UK Game Industry Aims to Ensure Relevance With Accreditation Program
The trade group TIGA is offering seals of approval to university classes that can prove that their lessons apply to real-world videogame development.
Considering the complexity of many videogames, it can be difficult for students to know whether what they’re learning in school matches the skills they’ll actually need to become developers.
In the United Kingdom, a leading game-industry trade group is putting its own seal of approval on schools that are doing it right.
TIGA (The Independent Game Developers’ Association), an organization that represents the U.K. games industry, announced last week that it is launching a new accreditation program that’s designed to assist students who want to make sure they’re taking courses that will teach them the right concepts and industry professionals who are looking for highly skilled graduates.
“The TIGA accreditation system accredits the very best undergraduate and postgraduate university courses, enabling both prospective students and game developers to identify those courses that are producing industry-ready graduates,” the association said in a news release.
Under the program, which has been in development since 2010, industry and academic officials assess whether a course is providing the right level of games-industry expertise, along with soft skills, such as communication and problem solving. The accreditation process will also consider a real-world metric, the percentage of students who get jobs in the games business or in related fields after graduation, to determine whether the lessons are effective.
University professors whose classes have been accredited say the program has been reassuring.
“TIGA accreditation of the two games courses at the University of Portsmouth has reinforced our confidence in their industry relevance,” Mark Eyles, Ph.D., said in the news release. “This is a clear demonstration for our current, and future, students that our courses are of the highest quality.”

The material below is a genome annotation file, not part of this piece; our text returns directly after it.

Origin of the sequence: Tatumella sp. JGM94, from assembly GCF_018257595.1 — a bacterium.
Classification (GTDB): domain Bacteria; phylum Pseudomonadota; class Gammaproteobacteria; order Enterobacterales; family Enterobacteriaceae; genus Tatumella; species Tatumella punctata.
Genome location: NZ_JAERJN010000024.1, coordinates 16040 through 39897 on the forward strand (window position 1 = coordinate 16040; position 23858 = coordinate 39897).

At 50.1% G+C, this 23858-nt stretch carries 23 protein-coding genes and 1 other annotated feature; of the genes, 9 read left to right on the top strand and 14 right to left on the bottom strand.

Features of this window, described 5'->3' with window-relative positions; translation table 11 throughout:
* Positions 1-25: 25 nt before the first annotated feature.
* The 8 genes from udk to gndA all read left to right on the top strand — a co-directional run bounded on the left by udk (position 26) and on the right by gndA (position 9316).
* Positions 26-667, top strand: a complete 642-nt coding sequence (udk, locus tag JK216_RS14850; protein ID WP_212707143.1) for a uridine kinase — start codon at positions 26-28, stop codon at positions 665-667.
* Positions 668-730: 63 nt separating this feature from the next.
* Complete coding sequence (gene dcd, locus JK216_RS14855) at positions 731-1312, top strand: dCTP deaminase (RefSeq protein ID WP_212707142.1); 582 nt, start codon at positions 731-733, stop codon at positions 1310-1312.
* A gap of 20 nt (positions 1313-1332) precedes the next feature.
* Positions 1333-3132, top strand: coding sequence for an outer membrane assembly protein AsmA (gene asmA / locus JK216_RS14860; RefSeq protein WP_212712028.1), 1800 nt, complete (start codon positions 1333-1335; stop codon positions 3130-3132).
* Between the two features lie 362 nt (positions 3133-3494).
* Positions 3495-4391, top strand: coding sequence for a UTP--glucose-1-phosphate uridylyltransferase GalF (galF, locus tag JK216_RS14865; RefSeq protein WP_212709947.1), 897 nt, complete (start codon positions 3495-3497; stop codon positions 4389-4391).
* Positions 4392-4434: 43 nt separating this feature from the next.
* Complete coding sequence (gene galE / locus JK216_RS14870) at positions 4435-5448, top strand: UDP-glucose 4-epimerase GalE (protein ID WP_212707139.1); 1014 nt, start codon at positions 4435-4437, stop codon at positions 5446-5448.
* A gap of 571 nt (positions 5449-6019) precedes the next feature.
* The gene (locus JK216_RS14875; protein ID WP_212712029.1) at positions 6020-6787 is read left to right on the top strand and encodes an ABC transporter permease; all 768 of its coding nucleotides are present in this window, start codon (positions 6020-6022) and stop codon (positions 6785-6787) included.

Eyles added that the accreditation team “was able to make insightful and helpful suggestions” to improve the university’s courses.
a complementary program
The initiative is similar to that of a broader U.K. group, Creative Skillset, which accredits classes in other programs beyond gaming. But an official with ties to both groups told Develop Magazine that the goal of TIGA’s program is not to steal anyone’s thunder.
“The TIGA accreditation system is designed to complement rather than compete with Creative Skillset; it is about offering universities and colleges more support and guidance from the games industry,” Chris Kingsley, deputy chairman of Creative Skillset’s Games Skills Council, told the magazine. Kingsley, cofounder and chief technical officer of the games studio Rebellion, is also a TIGA board member and the chairman of the group’s education committee.
He added that TIGA’s new program aims to “strengthen the links between industry and academia, promote best practice, and highlight excellence.”